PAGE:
|by Howard W. Hewitt • June 22, 2007|
How do you turn an English major into a career as a web developer or national fraternity director?
If you major in history, are you likely to become a pediatric physician?
And if you study political science at Wabash College what are the odds you’ll find your life’s work at one of the top hybrid seed company’s in the Midwest?
Many future students and their parents ask themselves, "what do you do with a liberal arts degree?" The answer is you learn to think, succeed, and do whatever you want.
Parker Lyons '97 and Garth Eberhart '92 majored in English at Wabash. Lyons went on to study journalism and public relations after Wabash. But he’s found happiness and a successful career as a web developer for Covance.
"I had a strong background in communications and English," said Lyons. "They wanted someone who could function as more than a problem solver. They wanted someone who could cover a lot of different areas."
Eberhart never planned to be a fraternity man all his life. But found a great career working for Delta Tau Delta International, now as an assistant executive vice president.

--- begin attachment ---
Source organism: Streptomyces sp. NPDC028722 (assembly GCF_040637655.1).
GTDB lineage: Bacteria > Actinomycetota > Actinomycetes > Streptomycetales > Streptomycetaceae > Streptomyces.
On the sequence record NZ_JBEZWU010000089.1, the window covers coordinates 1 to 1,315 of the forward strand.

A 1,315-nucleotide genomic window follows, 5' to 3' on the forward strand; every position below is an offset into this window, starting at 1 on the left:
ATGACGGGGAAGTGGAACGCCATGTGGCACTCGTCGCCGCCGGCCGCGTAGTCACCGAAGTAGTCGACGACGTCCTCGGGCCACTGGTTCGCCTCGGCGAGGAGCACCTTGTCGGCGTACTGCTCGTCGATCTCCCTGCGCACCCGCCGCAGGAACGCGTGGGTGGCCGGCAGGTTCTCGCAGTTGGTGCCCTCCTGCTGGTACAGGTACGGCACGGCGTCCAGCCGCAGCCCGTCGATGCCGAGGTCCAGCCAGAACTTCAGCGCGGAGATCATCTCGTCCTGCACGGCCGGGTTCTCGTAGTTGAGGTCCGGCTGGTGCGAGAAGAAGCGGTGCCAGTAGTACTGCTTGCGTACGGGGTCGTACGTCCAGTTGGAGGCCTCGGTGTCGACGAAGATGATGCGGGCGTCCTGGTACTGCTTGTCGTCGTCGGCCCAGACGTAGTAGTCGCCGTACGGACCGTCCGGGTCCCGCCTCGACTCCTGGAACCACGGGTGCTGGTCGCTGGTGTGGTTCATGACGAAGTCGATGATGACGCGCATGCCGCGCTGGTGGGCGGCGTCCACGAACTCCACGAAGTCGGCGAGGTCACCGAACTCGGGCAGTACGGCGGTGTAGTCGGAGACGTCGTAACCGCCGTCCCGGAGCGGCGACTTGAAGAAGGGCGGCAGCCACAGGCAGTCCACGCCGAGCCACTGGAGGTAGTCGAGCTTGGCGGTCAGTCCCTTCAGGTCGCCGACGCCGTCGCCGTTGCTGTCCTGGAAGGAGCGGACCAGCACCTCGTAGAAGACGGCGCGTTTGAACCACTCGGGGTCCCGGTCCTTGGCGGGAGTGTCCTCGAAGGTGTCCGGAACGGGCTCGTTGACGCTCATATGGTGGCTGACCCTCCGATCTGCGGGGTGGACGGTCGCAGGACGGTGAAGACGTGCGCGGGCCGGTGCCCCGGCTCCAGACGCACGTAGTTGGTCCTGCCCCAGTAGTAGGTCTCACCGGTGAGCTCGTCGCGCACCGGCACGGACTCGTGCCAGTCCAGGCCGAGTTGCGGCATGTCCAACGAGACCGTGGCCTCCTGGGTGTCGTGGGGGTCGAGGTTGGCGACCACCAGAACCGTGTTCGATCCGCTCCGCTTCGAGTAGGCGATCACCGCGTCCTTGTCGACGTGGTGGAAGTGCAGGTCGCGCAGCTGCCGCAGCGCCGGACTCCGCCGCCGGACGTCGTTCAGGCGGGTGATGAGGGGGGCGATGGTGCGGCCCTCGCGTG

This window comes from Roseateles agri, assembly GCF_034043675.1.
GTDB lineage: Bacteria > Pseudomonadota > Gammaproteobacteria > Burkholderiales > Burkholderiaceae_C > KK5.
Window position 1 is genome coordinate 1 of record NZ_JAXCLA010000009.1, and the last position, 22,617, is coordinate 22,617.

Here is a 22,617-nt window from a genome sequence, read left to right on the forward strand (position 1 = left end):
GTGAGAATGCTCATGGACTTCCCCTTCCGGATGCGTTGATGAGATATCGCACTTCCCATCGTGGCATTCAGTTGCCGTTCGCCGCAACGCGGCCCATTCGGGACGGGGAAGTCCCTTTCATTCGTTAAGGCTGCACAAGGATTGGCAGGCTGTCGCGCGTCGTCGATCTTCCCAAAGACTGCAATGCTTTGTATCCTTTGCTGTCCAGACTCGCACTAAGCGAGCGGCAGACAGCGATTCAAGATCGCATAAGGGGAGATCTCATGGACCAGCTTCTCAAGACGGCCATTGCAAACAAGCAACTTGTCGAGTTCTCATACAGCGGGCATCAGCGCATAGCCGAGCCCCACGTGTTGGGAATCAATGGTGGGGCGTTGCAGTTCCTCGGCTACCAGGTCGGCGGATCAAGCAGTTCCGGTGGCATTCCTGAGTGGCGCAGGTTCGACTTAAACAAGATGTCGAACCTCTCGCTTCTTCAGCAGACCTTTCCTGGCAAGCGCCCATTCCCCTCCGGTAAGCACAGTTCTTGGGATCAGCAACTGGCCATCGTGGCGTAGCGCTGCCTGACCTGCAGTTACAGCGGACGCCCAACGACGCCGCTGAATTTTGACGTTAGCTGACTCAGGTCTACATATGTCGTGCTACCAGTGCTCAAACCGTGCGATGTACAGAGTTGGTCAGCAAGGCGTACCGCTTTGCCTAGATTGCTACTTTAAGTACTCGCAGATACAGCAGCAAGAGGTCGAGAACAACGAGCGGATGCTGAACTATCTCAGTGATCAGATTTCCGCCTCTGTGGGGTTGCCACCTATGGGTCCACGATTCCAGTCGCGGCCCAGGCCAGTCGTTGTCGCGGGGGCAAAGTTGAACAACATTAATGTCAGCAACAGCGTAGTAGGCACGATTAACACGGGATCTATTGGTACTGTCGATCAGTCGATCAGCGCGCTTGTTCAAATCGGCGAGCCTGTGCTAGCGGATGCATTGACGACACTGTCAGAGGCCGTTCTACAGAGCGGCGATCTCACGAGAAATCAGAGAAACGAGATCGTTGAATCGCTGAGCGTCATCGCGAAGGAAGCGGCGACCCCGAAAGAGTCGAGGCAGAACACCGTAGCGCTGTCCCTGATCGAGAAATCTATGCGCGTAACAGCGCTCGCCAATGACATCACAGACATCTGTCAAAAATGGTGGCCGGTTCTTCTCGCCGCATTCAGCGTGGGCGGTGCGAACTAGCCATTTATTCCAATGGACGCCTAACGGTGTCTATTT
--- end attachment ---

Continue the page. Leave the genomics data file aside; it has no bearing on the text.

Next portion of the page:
"My primary job is maintaining the relationship with colleges and universities," Eberthart said. "It’s kind of like applying the Gentleman’s rule coast to coast, making sure that our guys are being good students on their campuses."
Jason Little '92 had intended on studying biology at Wabash and becoming a doctor. He played soccer, was involved with his fraternity but dropped out of biology and found an interest in history. That didn’t stop him though from coming back to his first love. He's become an emergency physician at St. Vincent’s Pediatric Department in Indianapolis.
Jim Herr '92 had a degree in political science but was very unsure what he would do after graduation. He’s found his niche working for Beck’s Hybrids, a major seed company located in Central Indiana.
"I always felt like I learned how to effectively learn at Wabash," Herr said. "My biggest advantage from Wabash comes from meeting different people, working in small groups and experiencing things with an open mind. You hear these things when you are a student and it applies as an adult."
These Wabash men are just a few examples. But there are so many more. Take Greg Birk '77 as an example. He majored in ecomomics but now is a college counselor at an elite prep school in Houston Texas. Or, consider Brandon Mitchener '87 who studied German at Wabash which led to a journalism career in Europe. Ron Recinto '87 was a biology major at Wabash and surely became a doctor? No, Recinto is a features editor for the Detroit Free Press.
Wabash alumni use their liberal arts degrees in many fascinating ways. You can meet a few of our alums on our Alumni Profile page and see how divergent their careers are after a Wabash education.
In photos from top: Lyons, Eberhart, Herr.